Hey, if you don’t want to make my word for it, here is what Stephen King tweeted: “No long, fraught discussions. No endless flashbacks, because there’s no back story. No grouchy teens. Dialogue is spare. Much shot with a single handheld camera, very fluid.”

I obviously recommend this.

 

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A review of “Pet Sematary” (2019)

“Pet Sematary” (2019) is an unnecessary remake, but still a decent one.  I personally prefer the flamboyant 1989 film adaptation of Stephen King’s novel; it was more garish and stylish, if a little campy.  (And its flashback sequences involving one character’s deceased sister are priceless horror fare.)  But this sleeker, more restrained update is nonetheless still made and sometimes pretty scary.  I’d rate it an 8 out of 10.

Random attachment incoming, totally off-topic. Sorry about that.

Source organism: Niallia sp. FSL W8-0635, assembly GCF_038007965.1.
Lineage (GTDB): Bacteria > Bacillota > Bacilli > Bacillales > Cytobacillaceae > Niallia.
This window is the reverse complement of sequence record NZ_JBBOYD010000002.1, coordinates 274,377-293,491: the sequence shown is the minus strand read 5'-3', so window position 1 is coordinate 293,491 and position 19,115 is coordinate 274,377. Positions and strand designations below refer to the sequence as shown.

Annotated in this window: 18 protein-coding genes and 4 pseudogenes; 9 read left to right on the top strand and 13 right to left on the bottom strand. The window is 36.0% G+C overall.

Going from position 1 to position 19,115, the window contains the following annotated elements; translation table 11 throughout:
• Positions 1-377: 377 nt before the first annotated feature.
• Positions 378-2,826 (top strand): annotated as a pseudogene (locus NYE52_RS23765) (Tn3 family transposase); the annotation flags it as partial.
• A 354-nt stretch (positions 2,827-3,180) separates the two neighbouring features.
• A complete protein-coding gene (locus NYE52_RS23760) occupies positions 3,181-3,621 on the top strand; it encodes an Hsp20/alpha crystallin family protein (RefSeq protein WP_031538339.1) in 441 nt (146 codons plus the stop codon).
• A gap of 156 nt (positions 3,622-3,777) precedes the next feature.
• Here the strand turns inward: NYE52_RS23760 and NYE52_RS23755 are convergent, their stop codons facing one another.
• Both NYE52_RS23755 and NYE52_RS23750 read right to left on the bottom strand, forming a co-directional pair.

The writing and directing are generally good, even if certain jump scares were so heavy-handed that they were nearly laughable.  (The script wisely capitalizes on the universal, existential dread of mortality, as the first film did.)  There are few new bells and whistles here; the 2019 film instead tries to distinguish itself with a key variation in the plot of King’s eponymous 1983 book.  (I won’t describe it here, as I’m not certain whether it is a spoiler.  But this change isn’t “shocking,” as The New York Times’ headline proclaims; it’s simply a basic story alteration.)

The cast is roundly quite good.  A surprise standout for me was Amy Seimetz, who plays the mother of the story’s troubled Creed family with surprising power and nuance.  She’s a damned excellent actress.  And I was surprised to learn that I failed to recognize her as one of the doomed spacefarers  from 2017’s “Alien: Covenant” — another role that required her to portray apprehension and panic.

There were two possible nitpicks that occurred to me as I watched “Pet Sematary,” but these probably aren’t the fault of the filmmakers, as they likely stem from the literary source material.  (I read the book several times, but I was a young teenager when I did so.)  As an adult, I am only a fuzzy on two story elements: